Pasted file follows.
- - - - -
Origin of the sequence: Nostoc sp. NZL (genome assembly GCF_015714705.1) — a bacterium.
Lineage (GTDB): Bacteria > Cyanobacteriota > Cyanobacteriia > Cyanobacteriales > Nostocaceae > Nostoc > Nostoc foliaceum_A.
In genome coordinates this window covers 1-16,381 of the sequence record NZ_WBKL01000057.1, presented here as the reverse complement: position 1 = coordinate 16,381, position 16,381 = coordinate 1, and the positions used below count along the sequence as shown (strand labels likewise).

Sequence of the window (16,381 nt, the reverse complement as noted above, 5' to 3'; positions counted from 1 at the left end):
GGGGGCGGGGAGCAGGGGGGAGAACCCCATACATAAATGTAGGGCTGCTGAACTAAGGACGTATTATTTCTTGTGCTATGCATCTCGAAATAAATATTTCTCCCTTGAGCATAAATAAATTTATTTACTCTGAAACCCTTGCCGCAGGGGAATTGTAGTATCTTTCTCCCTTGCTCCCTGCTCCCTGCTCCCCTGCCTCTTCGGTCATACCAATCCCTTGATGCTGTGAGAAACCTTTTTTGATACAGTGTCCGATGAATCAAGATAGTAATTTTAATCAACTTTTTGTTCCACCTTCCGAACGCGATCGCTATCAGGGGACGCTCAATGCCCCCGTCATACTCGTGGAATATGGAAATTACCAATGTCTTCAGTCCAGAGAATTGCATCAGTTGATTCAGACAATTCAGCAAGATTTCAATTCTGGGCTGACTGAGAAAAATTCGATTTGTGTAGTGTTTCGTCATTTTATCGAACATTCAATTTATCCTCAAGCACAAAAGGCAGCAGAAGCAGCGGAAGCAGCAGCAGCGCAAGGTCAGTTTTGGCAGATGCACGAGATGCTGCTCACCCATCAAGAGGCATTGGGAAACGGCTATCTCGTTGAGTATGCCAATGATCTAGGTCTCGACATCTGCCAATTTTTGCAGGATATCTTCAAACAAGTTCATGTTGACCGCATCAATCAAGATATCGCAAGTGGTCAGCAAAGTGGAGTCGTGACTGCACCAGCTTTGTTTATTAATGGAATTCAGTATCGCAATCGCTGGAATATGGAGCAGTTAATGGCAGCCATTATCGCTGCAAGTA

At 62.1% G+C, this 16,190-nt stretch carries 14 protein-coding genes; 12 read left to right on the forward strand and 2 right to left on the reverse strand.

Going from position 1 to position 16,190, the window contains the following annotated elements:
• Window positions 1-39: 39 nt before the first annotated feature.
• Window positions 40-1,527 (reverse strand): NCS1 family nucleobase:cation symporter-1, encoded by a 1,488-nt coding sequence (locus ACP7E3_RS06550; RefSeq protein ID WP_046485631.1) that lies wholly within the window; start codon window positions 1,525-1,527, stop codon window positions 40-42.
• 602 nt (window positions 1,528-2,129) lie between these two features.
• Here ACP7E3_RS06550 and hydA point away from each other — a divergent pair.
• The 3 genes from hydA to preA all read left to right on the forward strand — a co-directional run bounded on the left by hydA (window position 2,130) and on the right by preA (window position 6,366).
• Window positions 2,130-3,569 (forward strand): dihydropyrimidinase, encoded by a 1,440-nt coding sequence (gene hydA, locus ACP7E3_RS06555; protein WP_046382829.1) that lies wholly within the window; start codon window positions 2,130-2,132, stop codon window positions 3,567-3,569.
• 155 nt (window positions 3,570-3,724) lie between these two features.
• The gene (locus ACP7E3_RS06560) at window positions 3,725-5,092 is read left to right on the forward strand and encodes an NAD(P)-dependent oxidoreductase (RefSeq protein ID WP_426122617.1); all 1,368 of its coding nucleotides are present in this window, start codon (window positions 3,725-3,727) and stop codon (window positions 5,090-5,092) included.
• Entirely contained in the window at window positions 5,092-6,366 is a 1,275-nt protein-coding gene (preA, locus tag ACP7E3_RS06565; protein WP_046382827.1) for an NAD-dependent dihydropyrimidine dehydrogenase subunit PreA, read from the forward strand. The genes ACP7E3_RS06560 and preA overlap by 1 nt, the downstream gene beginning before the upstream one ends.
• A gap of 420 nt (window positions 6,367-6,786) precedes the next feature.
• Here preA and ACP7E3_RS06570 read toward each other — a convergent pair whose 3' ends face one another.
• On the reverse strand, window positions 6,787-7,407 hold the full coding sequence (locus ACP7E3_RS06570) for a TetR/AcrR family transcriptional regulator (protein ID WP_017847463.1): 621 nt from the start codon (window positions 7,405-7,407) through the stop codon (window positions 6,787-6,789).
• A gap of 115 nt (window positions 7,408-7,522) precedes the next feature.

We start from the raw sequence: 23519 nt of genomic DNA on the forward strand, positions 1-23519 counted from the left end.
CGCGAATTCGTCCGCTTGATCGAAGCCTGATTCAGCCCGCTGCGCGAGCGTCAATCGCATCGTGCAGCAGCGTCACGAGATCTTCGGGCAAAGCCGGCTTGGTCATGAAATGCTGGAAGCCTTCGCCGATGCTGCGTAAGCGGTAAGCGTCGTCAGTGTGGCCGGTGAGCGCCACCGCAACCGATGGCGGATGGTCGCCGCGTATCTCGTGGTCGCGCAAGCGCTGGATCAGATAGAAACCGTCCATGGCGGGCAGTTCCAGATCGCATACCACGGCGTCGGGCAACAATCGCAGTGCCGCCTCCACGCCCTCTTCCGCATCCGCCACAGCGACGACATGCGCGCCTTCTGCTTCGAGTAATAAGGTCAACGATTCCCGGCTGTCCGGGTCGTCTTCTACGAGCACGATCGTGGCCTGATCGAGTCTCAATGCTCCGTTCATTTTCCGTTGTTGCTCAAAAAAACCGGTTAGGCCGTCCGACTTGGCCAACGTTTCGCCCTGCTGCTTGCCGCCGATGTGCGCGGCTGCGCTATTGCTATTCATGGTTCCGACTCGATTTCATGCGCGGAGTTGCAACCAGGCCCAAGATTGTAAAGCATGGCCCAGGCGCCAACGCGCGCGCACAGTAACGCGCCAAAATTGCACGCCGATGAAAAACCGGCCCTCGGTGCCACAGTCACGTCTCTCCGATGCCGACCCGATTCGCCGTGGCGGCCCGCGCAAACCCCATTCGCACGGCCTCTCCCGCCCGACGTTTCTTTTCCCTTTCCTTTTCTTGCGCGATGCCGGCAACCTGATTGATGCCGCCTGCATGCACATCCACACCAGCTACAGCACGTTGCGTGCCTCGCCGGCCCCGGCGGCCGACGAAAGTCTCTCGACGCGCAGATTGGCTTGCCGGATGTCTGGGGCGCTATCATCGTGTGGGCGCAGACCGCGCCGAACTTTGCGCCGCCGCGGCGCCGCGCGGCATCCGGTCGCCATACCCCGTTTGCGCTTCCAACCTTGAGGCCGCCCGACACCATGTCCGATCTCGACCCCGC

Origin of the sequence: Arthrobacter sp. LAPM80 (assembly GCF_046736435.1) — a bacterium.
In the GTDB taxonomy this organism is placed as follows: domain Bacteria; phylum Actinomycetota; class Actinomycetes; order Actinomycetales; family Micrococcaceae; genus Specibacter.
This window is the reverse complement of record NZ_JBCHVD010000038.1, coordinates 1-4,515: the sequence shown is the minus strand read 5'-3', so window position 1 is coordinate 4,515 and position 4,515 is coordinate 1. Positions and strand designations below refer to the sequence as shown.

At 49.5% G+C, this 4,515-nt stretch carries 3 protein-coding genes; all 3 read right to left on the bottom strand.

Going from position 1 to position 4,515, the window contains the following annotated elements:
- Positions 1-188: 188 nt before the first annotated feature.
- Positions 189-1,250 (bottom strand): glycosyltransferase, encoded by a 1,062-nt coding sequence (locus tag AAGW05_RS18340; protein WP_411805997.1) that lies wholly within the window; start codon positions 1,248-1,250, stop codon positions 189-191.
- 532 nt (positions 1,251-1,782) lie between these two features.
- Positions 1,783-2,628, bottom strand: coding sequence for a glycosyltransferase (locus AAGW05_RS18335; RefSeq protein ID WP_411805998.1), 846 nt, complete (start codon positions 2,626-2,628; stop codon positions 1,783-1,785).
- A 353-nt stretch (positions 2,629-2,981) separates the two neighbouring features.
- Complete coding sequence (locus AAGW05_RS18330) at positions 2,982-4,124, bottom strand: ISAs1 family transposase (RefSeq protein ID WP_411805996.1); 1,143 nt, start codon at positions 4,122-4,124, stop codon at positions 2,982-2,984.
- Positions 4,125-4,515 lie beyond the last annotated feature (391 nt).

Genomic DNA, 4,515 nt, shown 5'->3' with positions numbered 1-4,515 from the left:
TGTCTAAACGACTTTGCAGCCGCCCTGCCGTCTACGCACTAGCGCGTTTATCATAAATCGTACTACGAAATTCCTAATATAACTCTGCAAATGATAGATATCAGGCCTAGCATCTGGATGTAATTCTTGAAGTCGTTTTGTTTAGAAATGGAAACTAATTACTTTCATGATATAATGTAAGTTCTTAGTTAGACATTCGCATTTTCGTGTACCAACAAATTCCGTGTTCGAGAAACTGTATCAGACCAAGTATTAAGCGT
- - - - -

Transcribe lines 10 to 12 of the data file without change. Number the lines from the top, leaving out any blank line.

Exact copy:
• 602 nt (window positions 1,528-2,129) lie between these two features.
• Here ACP7E3_RS06550 and hydA point away from each other — a divergent pair.
• The 3 genes from hydA to preA all read left to right on the forward strand — a co-directional run bounded on the left by hydA (window position 2,130) and on the right by preA (window position 6,366).